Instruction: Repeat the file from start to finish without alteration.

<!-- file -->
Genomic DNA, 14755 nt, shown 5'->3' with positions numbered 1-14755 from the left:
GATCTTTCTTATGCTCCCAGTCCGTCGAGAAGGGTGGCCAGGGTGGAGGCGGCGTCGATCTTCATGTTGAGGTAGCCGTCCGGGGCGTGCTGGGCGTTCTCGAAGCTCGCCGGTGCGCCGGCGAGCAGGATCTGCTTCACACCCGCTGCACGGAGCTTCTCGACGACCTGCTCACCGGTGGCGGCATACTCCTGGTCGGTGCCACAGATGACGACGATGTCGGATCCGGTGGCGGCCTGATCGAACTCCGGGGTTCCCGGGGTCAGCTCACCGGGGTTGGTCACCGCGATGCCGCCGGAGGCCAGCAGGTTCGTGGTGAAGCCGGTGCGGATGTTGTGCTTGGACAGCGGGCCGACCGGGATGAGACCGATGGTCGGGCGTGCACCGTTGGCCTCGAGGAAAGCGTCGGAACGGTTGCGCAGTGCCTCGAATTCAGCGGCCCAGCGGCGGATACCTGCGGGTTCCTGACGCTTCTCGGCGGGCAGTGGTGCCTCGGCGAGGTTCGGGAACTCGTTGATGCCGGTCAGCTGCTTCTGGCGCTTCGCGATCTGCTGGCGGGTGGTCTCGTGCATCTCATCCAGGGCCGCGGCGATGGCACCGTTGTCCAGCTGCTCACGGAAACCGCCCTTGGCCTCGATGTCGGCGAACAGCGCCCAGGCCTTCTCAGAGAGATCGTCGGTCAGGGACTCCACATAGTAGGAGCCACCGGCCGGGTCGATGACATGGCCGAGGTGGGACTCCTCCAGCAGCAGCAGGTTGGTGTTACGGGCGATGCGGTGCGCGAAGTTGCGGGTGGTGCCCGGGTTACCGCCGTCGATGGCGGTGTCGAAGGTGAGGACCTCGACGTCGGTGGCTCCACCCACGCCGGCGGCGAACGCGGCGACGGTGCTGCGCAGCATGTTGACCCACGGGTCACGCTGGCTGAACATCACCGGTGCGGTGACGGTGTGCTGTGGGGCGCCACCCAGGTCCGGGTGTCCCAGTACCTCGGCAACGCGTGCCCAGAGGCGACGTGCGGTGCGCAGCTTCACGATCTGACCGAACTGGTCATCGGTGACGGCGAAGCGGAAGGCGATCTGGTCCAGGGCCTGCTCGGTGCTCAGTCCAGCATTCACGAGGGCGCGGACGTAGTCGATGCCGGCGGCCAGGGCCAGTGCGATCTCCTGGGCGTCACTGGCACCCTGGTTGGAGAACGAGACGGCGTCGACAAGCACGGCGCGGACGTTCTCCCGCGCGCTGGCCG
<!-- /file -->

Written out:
Genomic DNA, 14755 nt, shown 5'->3' with positions numbered 1-14755 from the left:
GATCTTTCTTATGCTCCCAGTCCGTCGAGAAGGGTGGCCAGGGTGGAGGCGGCGTCGATCTTCATGTTGAGGTAGCCGTCCGGGGCGTGCTGGGCGTTCTCGAAGCTCGCCGGTGCGCCGGCGAGCAGGATCTGCTTCACACCCGCTGCACGGAGCTTCTCGACGACCTGCTCACCGGTGGCGGCATACTCCTGGTCGGTGCCACAGATGACGACGATGTCGGATCCGGTGGCGGCCTGATCGAACTCCGGGGTTCCCGGGGTCAGCTCACCGGGGTTGGTCACCGCGATGCCGCCGGAGGCCAGCAGGTTCGTGGTGAAGCCGGTGCGGATGTTGTGCTTGGACAGCGGGCCGACCGGGATGAGACCGATGGTCGGGCGTGCACCGTTGGCCTCGAGGAAAGCGTCGGAACGGTTGCGCAGTGCCTCGAATTCAGCGGCCCAGCGGCGGATACCTGCGGGTTCCTGACGCTTCTCGGCGGGCAGTGGTGCCTCGGCGAGGTTCGGGAACTCGTTGATGCCGGTCAGCTGCTTCTGGCGCTTCGCGATCTGCTGGCGGGTGGTCTCGTGCATCTCATCCAGGGCCGCGGCGATGGCACCGTTGTCCAGCTGCTCACGGAAACCGCCCTTGGCCTCGATGTCGGCGAACAGCGCCCAGGCCTTCTCAGAGAGATCGTCGGTCAGGGACTCCACATAGTAGGAGCCACCGGCCGGGTCGATGACATGGCCGAGGTGGGACTCCTCCAGCAGCAGCAGGTTGGTGTTACGGGCGATGCGGTGCGCGAAGTTGCGGGTGGTGCCCGGGTTACCGCCGTCGATGGCGGTGTCGAAGGTGAGGACCTCGACGTCGGTGGCTCCACCCACGCCGGCGGCGAACGCGGCGACGGTGCTGCGCAGCATGTTGACCCACGGGTCACGCTGGCTGAACATCACCGGTGCGGTGACGGTGTGCTGTGGGGCGCCACCCAGGTCCGGGTGTCCCAGTACCTCGGCAACGCGTGCCCAGAGGCGACGTGCGGTGCGCAGCTTCACGATCTGACCGAACTGGTCATCGGTGACGGCGAAGCGGAAGGCGATCTGGTCCAGGGCCTGCTCGGTGCTCAGTCCAGCATTCACGAGGGCGCGGACGTAGTCGATGCCGGCGGCCAGGGCCAGTGCGATCTCCTGGGCGTCACTGGCACCCTGGTTGGAGAACGAGACGGCGTCGACAAGCACGGCGCGGACGTTCTCCCGCGCGCTGGCCG